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 Editor’s note: As CEO of BettyMills.com, an online medical supplies superstore in business for nearly two decades, Vic Hanna knows how to weather a crisis and challenging times. But the onset of the coronavirus is challenging Betty Mills in new and very different ways.

 From inventory and supply management to customer service business planning and operations, Betty Mills is operating in an ecommerce environment with a whole new set of dynamics.

 In this question and answer piece, Hanna talks about how Betty Mills as a digital commerce company is meeting the challenge of the coronavirus and offers perspective and advice on how other business-to-business and business-to-consumer web merchants can as well.

 Q: What is your biggest immediate concern and how are you handling it?

Aside from the obvious supply chain constraints, as an online retailer we depend on technology and bandwidth to deliver our service to the customer.

If the weight of the pandemic on our national internet infrastructure were to fail, it would send all of us back to the Stone Age—it wasn’t designed for these conditions.

Q: How are you getting inventory from suppliers? What can’t you get and when will you be able to?

We are 100% drop ship and we have a number of supply partners which are the largest of the large, so we have a deep and diversified catalog and plenty of inventory to work with, but even our largest suppliers were caught off guard and it took a few weeks for them to regain their bearings.

We are beginning to see replenishment on many core items, but at the same time inventory levels are very fluid and what you see now may not be available 30 minutes from now. So in certain instances timing can be a factor.

Q: You said “it’s a war out there” How so?

We’ve long been positioned as America’s medical and sanitary supply superstore so when the first signs of an epidemic appeared, shoppers showed up in large numbers. The first wave of (demand) began in mid-January with the initial run on masks.

We’re not sure yet if this is the new normal.

Those quickly went on allocation and all the attention turned to gloves and hand sanitizers. Next was liquid alcohol and aloe gels to make your own hand sanitizers. We figured that was the end of it, and then we had a massive run on toilet paper.

Even our business-to-consumer (B2C) customers were purchasing jumbo commercial rolls that you would typically see in a public restroom. Then the panic buying began and everything in our catalog lit up and it hasn’t stopped since.

Q: What adjustments are you having to make for order processing, fulfillment and delivery? How and why? What adjustments are you making to customer service? How and why?

It’s been a good stress test for us. You wake up one morning and many of the operational processes and software tools we had designed over the years which worked fine in the pre-Covid-19 world were not designed to work at this new level of scale.

Much of my day is working with our engineering team to add the next generation of automation to our existing systems to keep up with the demand and the associated workload on the backend.

We are writing code in real-time and rolling it out live within 24-48 hours.  I’ve said all along that we will come out of this a much more optimized operation and better prepared for anything similar in the future. Our customer service teams are up very early in the morning and working late hours and on weekends.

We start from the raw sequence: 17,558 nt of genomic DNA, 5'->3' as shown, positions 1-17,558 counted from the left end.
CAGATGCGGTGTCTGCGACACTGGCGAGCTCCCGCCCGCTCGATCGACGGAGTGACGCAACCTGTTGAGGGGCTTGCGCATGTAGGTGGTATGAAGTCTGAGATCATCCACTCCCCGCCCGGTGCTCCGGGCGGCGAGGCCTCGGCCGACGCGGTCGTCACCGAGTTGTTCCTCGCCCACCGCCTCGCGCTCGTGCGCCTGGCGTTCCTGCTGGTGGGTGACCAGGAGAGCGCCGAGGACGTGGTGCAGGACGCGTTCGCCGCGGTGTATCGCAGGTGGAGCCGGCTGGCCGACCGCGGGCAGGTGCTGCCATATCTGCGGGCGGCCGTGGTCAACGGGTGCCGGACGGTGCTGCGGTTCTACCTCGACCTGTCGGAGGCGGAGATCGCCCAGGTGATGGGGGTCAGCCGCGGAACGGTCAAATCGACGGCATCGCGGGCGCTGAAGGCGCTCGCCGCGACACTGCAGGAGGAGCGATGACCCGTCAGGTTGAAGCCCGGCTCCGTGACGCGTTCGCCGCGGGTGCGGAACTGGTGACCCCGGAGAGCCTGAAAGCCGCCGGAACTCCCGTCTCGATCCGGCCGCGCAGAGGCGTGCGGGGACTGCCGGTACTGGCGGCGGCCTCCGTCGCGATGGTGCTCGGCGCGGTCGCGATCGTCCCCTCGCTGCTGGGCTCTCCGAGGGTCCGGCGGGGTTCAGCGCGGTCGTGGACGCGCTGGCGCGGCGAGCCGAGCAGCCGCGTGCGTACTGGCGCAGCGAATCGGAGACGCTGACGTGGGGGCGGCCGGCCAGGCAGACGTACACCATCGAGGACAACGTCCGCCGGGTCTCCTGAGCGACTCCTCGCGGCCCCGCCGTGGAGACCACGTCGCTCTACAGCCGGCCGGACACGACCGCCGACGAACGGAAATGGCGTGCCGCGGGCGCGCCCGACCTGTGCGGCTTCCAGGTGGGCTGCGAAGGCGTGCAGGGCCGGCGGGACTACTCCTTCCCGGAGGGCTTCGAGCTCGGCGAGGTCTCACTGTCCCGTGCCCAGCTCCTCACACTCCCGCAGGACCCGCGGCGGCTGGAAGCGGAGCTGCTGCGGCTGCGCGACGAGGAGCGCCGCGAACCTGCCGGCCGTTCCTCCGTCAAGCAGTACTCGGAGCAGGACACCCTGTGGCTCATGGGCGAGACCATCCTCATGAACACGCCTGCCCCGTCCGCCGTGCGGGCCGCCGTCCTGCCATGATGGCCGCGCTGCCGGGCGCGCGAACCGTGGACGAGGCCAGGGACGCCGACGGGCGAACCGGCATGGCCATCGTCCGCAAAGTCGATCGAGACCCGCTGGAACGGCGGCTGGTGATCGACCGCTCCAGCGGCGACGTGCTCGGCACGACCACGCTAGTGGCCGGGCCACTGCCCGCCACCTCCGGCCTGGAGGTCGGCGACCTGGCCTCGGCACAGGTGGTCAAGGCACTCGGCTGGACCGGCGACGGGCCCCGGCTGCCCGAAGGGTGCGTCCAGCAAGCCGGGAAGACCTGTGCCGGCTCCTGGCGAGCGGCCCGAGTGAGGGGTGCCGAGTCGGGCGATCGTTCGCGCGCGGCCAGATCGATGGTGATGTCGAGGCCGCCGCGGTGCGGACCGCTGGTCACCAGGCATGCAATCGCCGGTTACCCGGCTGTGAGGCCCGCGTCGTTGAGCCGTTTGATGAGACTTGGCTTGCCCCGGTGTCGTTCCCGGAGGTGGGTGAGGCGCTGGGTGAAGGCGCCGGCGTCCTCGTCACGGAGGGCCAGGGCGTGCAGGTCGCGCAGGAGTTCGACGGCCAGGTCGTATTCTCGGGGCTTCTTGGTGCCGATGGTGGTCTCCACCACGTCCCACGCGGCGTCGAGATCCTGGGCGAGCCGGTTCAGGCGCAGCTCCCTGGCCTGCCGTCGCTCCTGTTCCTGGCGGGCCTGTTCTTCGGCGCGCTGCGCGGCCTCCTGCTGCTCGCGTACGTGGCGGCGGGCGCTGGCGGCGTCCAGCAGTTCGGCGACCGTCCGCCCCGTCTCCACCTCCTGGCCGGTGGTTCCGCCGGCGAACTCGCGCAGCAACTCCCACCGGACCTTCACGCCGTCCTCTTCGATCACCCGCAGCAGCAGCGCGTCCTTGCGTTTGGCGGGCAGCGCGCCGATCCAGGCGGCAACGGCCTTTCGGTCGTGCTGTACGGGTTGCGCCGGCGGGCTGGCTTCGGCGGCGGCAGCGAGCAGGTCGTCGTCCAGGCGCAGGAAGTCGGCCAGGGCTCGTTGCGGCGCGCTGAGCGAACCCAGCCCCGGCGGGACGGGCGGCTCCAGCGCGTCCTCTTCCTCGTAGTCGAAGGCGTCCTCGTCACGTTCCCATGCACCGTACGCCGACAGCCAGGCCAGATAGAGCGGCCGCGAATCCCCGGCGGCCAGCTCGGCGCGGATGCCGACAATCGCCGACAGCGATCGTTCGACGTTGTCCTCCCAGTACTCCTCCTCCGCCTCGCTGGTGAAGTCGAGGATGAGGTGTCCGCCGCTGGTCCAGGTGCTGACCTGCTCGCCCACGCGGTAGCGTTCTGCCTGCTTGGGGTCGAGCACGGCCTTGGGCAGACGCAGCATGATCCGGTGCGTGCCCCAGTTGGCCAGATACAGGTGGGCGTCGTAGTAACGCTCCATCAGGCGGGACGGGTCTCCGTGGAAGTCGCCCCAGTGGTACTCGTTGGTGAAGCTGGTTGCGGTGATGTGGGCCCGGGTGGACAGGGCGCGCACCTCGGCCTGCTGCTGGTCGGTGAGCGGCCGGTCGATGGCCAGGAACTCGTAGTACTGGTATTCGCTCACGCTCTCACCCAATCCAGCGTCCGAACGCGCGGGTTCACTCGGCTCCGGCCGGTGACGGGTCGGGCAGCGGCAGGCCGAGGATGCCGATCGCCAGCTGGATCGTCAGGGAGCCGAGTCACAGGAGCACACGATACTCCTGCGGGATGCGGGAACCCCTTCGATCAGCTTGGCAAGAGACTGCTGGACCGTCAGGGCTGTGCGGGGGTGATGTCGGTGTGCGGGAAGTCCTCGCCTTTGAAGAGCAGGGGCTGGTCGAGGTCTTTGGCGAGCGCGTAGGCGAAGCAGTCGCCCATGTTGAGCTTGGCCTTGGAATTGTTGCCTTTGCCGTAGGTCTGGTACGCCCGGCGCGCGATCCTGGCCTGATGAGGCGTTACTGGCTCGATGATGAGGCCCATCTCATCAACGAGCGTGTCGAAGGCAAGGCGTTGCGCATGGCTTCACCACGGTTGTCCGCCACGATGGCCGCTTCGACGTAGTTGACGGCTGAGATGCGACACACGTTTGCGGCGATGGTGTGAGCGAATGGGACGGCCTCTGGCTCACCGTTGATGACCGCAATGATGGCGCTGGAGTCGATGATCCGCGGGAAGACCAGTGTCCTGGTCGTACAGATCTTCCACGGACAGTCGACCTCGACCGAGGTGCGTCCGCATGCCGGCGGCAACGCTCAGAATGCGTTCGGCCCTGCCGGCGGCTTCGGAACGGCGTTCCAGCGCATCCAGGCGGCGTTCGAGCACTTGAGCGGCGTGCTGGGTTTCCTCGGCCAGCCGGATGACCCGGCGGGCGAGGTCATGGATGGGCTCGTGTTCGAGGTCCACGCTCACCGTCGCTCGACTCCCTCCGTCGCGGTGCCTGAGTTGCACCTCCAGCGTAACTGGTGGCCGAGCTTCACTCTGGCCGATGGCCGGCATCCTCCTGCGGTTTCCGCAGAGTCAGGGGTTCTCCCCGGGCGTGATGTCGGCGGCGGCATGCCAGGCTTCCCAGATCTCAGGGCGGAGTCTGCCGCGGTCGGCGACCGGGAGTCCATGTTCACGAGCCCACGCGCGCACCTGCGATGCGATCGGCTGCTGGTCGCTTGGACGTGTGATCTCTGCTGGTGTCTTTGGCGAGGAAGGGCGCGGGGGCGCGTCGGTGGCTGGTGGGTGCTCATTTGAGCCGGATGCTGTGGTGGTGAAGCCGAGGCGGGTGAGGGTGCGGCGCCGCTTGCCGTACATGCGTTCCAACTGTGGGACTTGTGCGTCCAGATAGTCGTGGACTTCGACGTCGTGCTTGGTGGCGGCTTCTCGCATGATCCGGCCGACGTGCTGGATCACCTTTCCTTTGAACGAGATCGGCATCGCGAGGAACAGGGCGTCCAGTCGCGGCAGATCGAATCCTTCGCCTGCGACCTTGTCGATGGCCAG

Everyone is overworked but we feel we are playing an instrumental role in providing vital supplies at a historic moment in time.

Q: What adjustments are you having to make for marketing? How and why?

Our teams which are responsible for creating product demand and traffic generation have been redirected to support our order processing and customers service teams.

Right now it’s about servicing the customers who have trusted us with their order which they need for their facility, family member or themselves.

That’s not to say that we have suspended all marketing activities, but most of the current traffic is arriving through word-of-mouth and from longstanding repeat customers.

Q: What kind of web sales increase or decrease are you seeing? What about for the year?

I can tell you that for the first 18 days of March, our year-over-year our order count is up 160% and revenue is up 180% during that same comparable period.

Q: You a veteran ecommerce executive – how is this crisis different than 2008 or any other?

We were not very affected by the financial crisis of 2008, but we have seen our share of epidemics since 2002. The product demand onset is fast, sudden and overwhelming.

The inventory is decimated in a matter of days, then it’s all over and things go back to normal. It’s like a hurricane passing through. This one is much different in that it has been sustained across a broad range of categories and it hasn’t let up for the past 60 days and only seems to be increasing.

We’re not sure yet if this is the new normal.

What’s the mood of your customers?

In just a flash everyone’s lifestyle has been upended and it’s very difficult to comprehend. Many customers are feeling anxious, but also grateful to be able to speak with someone on the other end of the phone.

Sign up for a complimentary subscription to Digital Commerce 360 B2B News, published 4x/week, covering technology and business trends in the growing B2B ecommerce industry. Contact Mark Brohan, vice president of B2B and Market Research Development, at [email protected] and follow him on Twitter @markbrohan.

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